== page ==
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The night sky in October

Posted by: , Posted on: - Categories: Astronomy

The evenings have taken on an autumnal chill in recent days, and having passed the equinox last month, there is now more night-time than daylight, perfect for a night of stargazing!

The south-eastern sky after soon after dark (Credit: Stellarium.Org/).

The large constellations of Pegasus, Aquarius and Pisces appear in the south east soon after dark, and now dominate the southern sky through the night.

The ‘great square’ that makes up the body of Pegasus (the mythical flying horse that appears upside-down from UK skies!) can be used as a guide to finding the Andromeda Galaxy, the most distant object visible with the naked eye.

Another way is to use the distinctively ‘W’ shaped constellation of Cassiopeia, where the right-hand ‘v’ of the ‘W’ points in the direction you should look to find the great galaxy.

Look for the Pleiades star cluster rising in the north-east soon after dark and see if you can spot the ‘Double Cluster’, which will appear as a faint smudge of light between the constellations of Cassiopeia and Perseus.

More on that in coming months!


Meteor showers this month

October sees two meteor showers in our night skies.

The Draconid Meteor Shower peaks around 8-9 October, and will see fragments of debris from Comet Giacobini-Zinner entering our atmosphere, relatively slowly by cosmic standards, at ‘just’ 21 kilometres (13 miles) per second.

While this tends to be a less active meteor shower, it falls just a couple of days after the new Moon, so the darker skies will enable you to see more of the faint meteors than October’s other meteor shower.

The Orionid Meteor Shower peaks around 21-22 October, and is the result of fragments of debris left by Halley’s Comet as it last passed through our inner solar system in 1986.

While the near-full Moon will limit the number that can be seen, the relatively fast speed of these meteors (65km or 40 miles per second) makes these meteors spectacular to see.

The Triangulum galaxy is a spiral galaxy made up of around 40 billion stars, some 2.7 million light years away from our own galaxy, the Milky Way. Photographed though a small, three-inch refractor telescope and a DSLR camera. See last month’s blog for a wide-field photograph of the Triangulum Galaxy and our largest neighbouring galaxy, Andromeda.

The Moon and Planets

Look south-east after sunset to see Jupiter and Saturn emerge.  The gas giants reach their highest point in our southern night skies between 9 and 10pm this month.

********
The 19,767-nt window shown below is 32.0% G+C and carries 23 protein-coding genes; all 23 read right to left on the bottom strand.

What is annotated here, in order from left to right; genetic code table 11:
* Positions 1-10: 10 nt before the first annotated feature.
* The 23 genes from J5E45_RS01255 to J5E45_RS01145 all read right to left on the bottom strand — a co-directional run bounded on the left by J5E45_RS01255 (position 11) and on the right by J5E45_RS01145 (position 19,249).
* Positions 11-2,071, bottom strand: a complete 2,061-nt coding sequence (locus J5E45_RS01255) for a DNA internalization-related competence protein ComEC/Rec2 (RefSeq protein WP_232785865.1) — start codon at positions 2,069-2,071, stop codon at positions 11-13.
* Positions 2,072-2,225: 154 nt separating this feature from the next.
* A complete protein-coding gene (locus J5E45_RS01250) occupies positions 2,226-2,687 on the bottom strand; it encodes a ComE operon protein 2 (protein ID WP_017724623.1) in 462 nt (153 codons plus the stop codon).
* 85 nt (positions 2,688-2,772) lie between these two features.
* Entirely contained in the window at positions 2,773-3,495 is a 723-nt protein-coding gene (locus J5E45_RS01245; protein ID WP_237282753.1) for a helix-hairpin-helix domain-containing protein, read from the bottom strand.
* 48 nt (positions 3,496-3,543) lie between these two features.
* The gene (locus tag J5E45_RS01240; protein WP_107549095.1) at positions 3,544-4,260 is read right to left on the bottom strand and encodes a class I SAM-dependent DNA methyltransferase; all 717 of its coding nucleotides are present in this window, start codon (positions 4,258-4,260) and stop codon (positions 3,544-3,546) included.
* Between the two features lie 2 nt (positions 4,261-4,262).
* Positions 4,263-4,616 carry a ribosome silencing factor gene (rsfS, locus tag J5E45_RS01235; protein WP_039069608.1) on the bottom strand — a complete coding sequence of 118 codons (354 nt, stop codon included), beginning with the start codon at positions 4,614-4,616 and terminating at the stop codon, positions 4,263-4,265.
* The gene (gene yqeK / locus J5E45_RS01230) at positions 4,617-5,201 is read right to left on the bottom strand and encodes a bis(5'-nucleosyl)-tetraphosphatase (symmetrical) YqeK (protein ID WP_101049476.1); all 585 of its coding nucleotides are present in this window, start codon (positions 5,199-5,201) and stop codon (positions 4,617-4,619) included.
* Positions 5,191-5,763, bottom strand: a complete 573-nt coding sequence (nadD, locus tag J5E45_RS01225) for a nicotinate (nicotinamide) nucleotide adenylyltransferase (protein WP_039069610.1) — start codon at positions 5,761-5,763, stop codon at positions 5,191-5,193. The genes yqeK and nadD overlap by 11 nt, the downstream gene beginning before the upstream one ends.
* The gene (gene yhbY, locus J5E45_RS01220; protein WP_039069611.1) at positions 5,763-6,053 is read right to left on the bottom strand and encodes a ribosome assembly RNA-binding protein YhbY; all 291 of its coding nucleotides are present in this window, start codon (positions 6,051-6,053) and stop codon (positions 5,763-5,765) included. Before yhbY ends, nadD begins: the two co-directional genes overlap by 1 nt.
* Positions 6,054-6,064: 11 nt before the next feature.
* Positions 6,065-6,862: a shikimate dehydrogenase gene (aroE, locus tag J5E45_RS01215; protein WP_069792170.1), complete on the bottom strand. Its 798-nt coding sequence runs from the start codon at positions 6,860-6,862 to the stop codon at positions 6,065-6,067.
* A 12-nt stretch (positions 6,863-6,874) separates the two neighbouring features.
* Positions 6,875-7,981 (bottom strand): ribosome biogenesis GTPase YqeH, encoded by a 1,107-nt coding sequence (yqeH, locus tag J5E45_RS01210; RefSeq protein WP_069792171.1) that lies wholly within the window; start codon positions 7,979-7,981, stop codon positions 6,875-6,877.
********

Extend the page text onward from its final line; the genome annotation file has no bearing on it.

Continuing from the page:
Brightest planet Venus can be seen low to the south-west horizon in the hour after sunset, and towards the end of the month, early risers can catch Mercury rising in the eastern skies just before dawn.

October’s full moon will appear in the constellation of Pisces on 20 October, while nights around the new moon of 6 October will provide darker skies.

Space Exploration

A number of exciting space exploration missions are developing in the coming weeks.

NASA’s ‘Lucy’ mission to study the swarm of asteroids that interact with Jupiter’s orbit is due to launch this month.  You can find more information here.

The European Space Agency’s ‘Bepi-Columbo’ mission will fly past the innermost planet Mercury at the start of the month.

It is the first of a number of flybys the spacecraft will perform before being captured in orbit around Mercury in 2025.  You can find more information here.

The International Space Station

There are a number of visible passes of the International Space Station this month, with the brightest and easiest to spot occurring at the end of the month.

Visit for all of the passes for your location.

Did you know? 

Dwarf planet Pluto is nearly 40 times further from the Sun than the Earth is.

One orbit of the Sun, or ‘year’ on Pluto takes 248 earth years, so it has yet to complete a single orbit since it was discovered in 1930. Outermost planet Neptune has completed just one of its 165-year orbits of the sun since its discovery in 1846.

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